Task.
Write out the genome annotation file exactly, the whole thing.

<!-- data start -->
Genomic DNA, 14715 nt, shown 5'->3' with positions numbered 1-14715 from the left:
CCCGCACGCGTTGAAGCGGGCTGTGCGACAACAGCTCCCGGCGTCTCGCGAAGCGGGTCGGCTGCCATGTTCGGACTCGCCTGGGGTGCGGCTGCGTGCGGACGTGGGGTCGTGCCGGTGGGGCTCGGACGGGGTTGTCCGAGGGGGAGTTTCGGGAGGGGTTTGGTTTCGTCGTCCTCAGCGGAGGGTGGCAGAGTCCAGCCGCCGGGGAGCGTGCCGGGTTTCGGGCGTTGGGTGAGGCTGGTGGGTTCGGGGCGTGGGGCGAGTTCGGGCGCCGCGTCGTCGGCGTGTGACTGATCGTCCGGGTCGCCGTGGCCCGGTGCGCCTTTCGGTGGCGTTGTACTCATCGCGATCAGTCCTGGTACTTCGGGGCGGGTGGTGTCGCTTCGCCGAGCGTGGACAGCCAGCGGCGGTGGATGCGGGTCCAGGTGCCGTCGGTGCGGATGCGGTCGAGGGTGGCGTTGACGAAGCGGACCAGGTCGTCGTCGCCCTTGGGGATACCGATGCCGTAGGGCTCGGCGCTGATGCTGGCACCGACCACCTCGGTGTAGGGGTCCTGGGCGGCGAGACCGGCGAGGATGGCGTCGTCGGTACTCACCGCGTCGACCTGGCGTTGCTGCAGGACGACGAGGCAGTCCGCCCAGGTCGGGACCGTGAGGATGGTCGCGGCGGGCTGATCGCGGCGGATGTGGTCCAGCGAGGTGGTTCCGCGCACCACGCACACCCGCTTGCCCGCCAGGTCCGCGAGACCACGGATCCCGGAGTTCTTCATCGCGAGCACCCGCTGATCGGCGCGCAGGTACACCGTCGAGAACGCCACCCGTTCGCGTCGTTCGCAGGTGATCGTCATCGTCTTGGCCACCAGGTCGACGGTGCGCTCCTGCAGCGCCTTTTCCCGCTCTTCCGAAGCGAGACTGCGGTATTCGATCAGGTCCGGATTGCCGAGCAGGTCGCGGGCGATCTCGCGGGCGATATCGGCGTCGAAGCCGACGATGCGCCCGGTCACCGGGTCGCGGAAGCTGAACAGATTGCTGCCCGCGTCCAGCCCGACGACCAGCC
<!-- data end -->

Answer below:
Genomic DNA, 14715 nt, shown 5'->3' with positions numbered 1-14715 from the left:
CCCGCACGCGTTGAAGCGGGCTGTGCGACAACAGCTCCCGGCGTCTCGCGAAGCGGGTCGGCTGCCATGTTCGGACTCGCCTGGGGTGCGGCTGCGTGCGGACGTGGGGTCGTGCCGGTGGGGCTCGGACGGGGTTGTCCGAGGGGGAGTTTCGGGAGGGGTTTGGTTTCGTCGTCCTCAGCGGAGGGTGGCAGAGTCCAGCCGCCGGGGAGCGTGCCGGGTTTCGGGCGTTGGGTGAGGCTGGTGGGTTCGGGGCGTGGGGCGAGTTCGGGCGCCGCGTCGTCGGCGTGTGACTGATCGTCCGGGTCGCCGTGGCCCGGTGCGCCTTTCGGTGGCGTTGTACTCATCGCGATCAGTCCTGGTACTTCGGGGCGGGTGGTGTCGCTTCGCCGAGCGTGGACAGCCAGCGGCGGTGGATGCGGGTCCAGGTGCCGTCGGTGCGGATGCGGTCGAGGGTGGCGTTGACGAAGCGGACCAGGTCGTCGTCGCCCTTGGGGATACCGATGCCGTAGGGCTCGGCGCTGATGCTGGCACCGACCACCTCGGTGTAGGGGTCCTGGGCGGCGAGACCGGCGAGGATGGCGTCGTCGGTACTCACCGCGTCGACCTGGCGTTGCTGCAGGACGACGAGGCAGTCCGCCCAGGTCGGGACCGTGAGGATGGTCGCGGCGGGCTGATCGCGGCGGATGTGGTCCAGCGAGGTGGTTCCGCGCACCACGCACACCCGCTTGCCCGCCAGGTCCGCGAGACCACGGATCCCGGAGTTCTTCATCGCGAGCACCCGCTGATCGGCGCGCAGGTACACCGTCGAGAACGCCACCCGTTCGCGTCGTTCGCAGGTGATCGTCATCGTCTTGGCCACCAGGTCGACGGTGCGCTCCTGCAGCGCCTTTTCCCGCTCTTCCGAAGCGAGACTGCGGTATTCGATCAGGTCCGGATTGCCGAGCAGGTCGCGGGCGATCTCGCGGGCGATATCGGCGTCGAAGCCGACGATGCGCCCGGTCACCGGGTCGCGGAAGCTGAACAGATTGCTGCCCGCGTCCAGCCCGACGACCAGCC